How our ancestors used to sleep can help the sleep-deprived today

But while researching nocturnal life in pre-industrial Europe and America, he discovered the first evidence that many people slept in stages – a first sleep and a second sleep with a few hours’ break in between to have sex, to pray , eat, chat and take medicine.

“Here was a sleep pattern unknown to the modern world,” said Ekirch, a distinguished university professor in Virginia Tech’s history department.

The practice of sleeping through the night didn’t really catch on until a few hundred years ago, his work suggests. It only developed thanks to the spread of electric light and the Industrial Revolution, with its capitalist belief that sleep was a waste of time better spent at work.

Not only does the history of sleep reveal fascinating details about everyday life in the past, but the work of Ekirch and other historians and anthropologists is helping sleep scientists gain a new perspective on what constitutes a good night’s sleep. It also offers new ways of dealing with and thinking about sleep problems.

It’s valuable to know about this earlier sleep pattern in the western world, Ekirch said. He is convinces “a large number of people who now suffer from middle-of-the-night insomnia, the primary sleep disorder in the United States — and dare I say in most industrialized countries — rather than an uncited disorder, actually experience a very strong remnant or experience an echo of that earlier sleep pattern,” said Ekirch, who emphasized that he was speaking from a historical perspective and not as a doctor.

Adults need more than seven hours of sleep a night, but more than a third of American adults don’t get enough sleep on a regular basis, according to the US Centers for Disease Control and Prevention.

Myth of the 8-hour sleep?

The first reference to biphasic sleep that Ekirch found was in a 1697 legal document from a traveling Assizes court buried in a London archive. Testimony from a 9-year-old girl named Jane Rowth mentioned that her mother woke up after her “first sleep” to go out. The mother was later found dead.

“I had never heard the expression, and it was expressed in a way that seemed completely normal,” he said. “Then I started to come across later clues in these court statements, but also in other sources.”

These are notes by historian A. Roger Ekirch when he encountered the first reference to segmented sleep in a London archival office.

Ekirch then found several references to a “first” and “second” sleep in diaries, medical texts, works of literature and prayer books. A 16th-century French physician’s handbook advised couples that the best time to conceive was not at the end of a long day, but “after the first sleep,” when “they get more pleasure” and “do better.”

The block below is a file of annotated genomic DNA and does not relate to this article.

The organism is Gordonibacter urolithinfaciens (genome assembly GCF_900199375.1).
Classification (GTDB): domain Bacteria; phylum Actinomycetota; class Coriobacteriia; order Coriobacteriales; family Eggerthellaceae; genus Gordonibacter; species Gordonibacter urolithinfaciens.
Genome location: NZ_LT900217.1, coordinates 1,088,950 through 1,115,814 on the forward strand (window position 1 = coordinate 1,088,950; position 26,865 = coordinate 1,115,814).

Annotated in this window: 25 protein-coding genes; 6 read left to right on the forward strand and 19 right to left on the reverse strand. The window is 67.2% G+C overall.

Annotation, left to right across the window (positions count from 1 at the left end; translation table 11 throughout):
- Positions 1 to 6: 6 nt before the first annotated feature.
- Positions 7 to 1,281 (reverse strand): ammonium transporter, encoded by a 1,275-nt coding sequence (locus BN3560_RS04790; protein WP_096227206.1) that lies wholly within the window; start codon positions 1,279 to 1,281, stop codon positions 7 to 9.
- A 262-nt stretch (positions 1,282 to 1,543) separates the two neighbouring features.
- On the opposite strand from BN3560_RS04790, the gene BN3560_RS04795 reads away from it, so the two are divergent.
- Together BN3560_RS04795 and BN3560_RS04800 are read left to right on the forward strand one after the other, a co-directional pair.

By the early 1800s, however, Ekirch found that first sleep had expanded at the expense of second sleep and the intervening waking phase. By the end of the century, second sleep was little more than turning over in bed and dozing for another 10 minutes.

Ben Reiss, author of “Wild Nights: How Taming Sleep Created Our Restless World” and professor and chair of the English Department at Emory University in Atlanta, blames the industrial revolution and the “sleep is for wimps” attitude that it created.

“The answer really is to follow the money. Changes in economic organization as it became more efficient to make work routine and have large numbers of people show up on factory floors at once and do as much work as concentrated as possible,” Reiss said.

Our sleep schedule was squeezed and consolidated as a result, Reiss said.

The picture shows a lamplighter on a ladder.  British streets were lit with oil lamps until the introduction of gas lighting around 1807.

No golden age

However, pre-industrial life was not a happy era when our ancestors went about their day rested and rejuvenated, undisturbed by insomnia or other sleep problems, effortlessly in tune with the cycle of day and night, weather patterns, and seasons, according to Sasha Handley, a professor of history from the University of Manchester in the UK. She examines how families in the American colonies of Great Britain, Ireland and England between 1500 and 1750 optimized their sleep.

“Every discussion of the history of sleep seemed to revolve around some kind of turning point in industrialization when the advent of electricity ruined everyone’s sleep life. As a result, everything pre-industrial was seen as that golden age of sleep.”

A room miniature from the 15th century is shown.

Handley said her research found that just as it is today, sleep is linked to physical and mental health and is a topic people worry about and obsess over.